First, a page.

So in the Druid Hills Charter Cluster “under the dome,” some residents have banded together to try and form their own mini-school district, essentially cut off from the larger public school district. When you read the DHCC petition, it is clearly stated that this group seeks academic autonomy, including their own hired staffs, food service, transportation, and financial independence.  Now keep in mind, that the funds to support the DHCC will come from DeKalb County and the state of Georgia.  It is also possible that venture capital will find its way into the dome, and most likely out-of-state investors and “school” reform organizations such as the Gates Foundation, The Walton Family Foundation, and the Broad Foundations will appear.

In time, there will be huge problems when teachers realize that their jobs are at risk. They will discover that in the long run it will be more cost effective for the DHCC to partner up with Teach for America who will supply inexpensive teachers who will leave after two years.

For example, after Hurricane Katrina, many New Orleans schools were converted to charter schools, with thousands of employees fired, and then replaced by recruits from Teach for America who have a 5-week program to learn how to teach.  Instead of innovation (I use this word because it is used in the DHCC petition), New Orleans schools were set up to be managed by data and numbers, not critical thinking, inquiry and problem solving.  The DHCC will follow the same path.  The DHCC will test the daylights out of students, and will use data in unsubstantiated ways to evaluate teachers.  This is clearly a set up.  Teachers will be replaced on the basis of faulty data and fraudulent assessment methods.  Indeed one of the tests included in the lineup of formative assessments is MAP (Measure of Academic Progress), the same test that teachers in Washington refused to administer to their students because it was unrelated to their curriculum.  And it goes on and on.  Summative assessments are no different.  There is complete line up of end of course and criterion referenced tests.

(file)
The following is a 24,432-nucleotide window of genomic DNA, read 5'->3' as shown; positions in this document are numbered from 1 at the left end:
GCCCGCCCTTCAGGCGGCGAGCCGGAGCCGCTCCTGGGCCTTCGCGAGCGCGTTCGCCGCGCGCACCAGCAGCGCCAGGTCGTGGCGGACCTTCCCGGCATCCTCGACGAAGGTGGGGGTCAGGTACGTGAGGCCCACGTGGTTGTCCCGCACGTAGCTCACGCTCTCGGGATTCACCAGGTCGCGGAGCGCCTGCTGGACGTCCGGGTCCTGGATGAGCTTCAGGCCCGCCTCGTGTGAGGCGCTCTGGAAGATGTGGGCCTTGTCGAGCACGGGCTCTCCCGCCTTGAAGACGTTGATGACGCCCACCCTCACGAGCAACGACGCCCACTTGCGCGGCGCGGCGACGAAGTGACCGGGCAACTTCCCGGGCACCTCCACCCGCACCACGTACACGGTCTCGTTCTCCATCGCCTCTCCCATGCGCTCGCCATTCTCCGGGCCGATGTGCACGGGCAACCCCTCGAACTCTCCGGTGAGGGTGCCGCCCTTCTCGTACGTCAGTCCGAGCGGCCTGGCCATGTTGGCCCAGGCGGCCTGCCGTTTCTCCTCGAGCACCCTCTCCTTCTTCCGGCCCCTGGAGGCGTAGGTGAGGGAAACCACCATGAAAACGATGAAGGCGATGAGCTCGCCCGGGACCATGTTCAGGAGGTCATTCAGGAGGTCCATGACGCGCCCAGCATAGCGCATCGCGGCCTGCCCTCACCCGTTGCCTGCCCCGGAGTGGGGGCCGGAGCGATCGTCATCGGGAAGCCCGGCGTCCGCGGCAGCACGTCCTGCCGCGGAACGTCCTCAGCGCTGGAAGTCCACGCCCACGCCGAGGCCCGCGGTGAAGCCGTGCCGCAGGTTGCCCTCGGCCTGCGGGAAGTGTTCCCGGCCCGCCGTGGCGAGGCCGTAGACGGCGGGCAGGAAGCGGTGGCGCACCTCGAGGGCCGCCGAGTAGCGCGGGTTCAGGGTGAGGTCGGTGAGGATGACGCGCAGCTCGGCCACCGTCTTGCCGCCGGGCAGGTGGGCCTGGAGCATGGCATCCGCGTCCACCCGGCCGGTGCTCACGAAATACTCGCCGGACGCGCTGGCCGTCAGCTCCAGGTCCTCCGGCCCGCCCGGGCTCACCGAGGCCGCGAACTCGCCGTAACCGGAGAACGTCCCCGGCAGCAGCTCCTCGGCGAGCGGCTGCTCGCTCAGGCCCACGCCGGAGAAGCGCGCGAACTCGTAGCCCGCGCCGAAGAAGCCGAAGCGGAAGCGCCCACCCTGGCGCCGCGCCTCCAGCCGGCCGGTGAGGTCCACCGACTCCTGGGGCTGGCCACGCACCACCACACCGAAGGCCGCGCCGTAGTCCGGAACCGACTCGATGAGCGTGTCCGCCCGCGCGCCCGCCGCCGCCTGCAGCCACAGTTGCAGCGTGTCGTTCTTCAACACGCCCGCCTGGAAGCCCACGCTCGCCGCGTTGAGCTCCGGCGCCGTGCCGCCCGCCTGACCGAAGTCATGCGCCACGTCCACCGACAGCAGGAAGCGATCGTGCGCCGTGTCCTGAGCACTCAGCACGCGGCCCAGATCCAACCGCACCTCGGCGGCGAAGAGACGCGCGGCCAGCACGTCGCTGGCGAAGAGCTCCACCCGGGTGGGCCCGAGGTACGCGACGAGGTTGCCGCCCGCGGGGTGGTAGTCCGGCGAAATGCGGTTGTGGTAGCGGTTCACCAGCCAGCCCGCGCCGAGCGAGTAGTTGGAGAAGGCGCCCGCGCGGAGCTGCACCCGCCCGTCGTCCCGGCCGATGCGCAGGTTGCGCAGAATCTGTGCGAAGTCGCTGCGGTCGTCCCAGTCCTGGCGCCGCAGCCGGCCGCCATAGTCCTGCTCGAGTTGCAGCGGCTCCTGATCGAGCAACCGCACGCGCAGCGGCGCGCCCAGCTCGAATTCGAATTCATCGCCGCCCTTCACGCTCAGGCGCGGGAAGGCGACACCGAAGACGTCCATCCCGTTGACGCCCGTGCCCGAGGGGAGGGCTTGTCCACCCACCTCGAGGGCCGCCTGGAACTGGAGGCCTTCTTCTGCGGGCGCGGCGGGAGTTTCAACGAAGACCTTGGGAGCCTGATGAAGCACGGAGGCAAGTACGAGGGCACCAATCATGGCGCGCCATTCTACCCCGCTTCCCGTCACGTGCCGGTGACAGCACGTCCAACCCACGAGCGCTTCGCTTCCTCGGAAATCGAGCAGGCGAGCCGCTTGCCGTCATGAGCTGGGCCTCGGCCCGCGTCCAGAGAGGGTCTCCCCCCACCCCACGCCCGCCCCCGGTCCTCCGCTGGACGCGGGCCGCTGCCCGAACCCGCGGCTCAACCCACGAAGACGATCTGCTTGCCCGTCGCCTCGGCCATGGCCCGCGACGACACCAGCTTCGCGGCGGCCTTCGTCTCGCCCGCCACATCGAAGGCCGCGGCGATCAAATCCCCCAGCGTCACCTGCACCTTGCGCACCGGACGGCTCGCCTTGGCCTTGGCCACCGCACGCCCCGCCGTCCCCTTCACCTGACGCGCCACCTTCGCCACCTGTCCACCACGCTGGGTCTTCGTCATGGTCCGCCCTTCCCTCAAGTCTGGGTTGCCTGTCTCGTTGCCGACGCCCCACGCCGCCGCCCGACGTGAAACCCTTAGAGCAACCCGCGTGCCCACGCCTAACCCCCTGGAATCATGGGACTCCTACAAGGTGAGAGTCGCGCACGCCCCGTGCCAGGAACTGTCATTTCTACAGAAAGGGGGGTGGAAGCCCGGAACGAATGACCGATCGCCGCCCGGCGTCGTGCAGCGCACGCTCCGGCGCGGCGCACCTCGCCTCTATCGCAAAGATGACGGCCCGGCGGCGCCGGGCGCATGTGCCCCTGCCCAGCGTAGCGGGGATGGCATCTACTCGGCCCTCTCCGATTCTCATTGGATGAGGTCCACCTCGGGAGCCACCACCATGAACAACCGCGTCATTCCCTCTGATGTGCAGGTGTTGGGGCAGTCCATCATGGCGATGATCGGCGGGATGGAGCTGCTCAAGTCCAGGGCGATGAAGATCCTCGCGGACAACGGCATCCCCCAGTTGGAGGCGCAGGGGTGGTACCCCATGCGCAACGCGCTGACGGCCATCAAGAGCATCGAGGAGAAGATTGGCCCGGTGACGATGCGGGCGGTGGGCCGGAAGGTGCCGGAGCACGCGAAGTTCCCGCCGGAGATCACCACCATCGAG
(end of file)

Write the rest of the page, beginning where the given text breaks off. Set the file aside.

Will this be the future for the DHCC?

Is the DHCC a Parent Trigger in Disguise?

Another question I have is this.  Is the DHCC using the “parent trigger” strategy disguised as a cluster of conversion charters?

Under Georgia law, a group can petition to create a conversion or start-up charter school.  Unfortunately, most of the laws on the books were really not written with Georgia students, parents and teachers in mind.  In fact, I asked last year, Why don’t our elected representatives write their own legislation?  Well, it’s because ALEC (American Legislative Exchange Council) writes them, brings like minded (mostly Republicans) together, and passes out “model bills” that our elected ones take back to the legislature, put their names on them, and submit them as a bill.  The charter bill that passed in the last session was written by ALEC, and in fact you can go here to read the bill.  Notice that the bill is written so that all that our elected officials have to do is fill in the blanks (with their names, dates, etc.).  That bill was used to strike down a Georgia Supreme Court Decision in the previous year that ruled unconstitutional, a statewide charter authorizer.  The commission on charter schools was reinstated.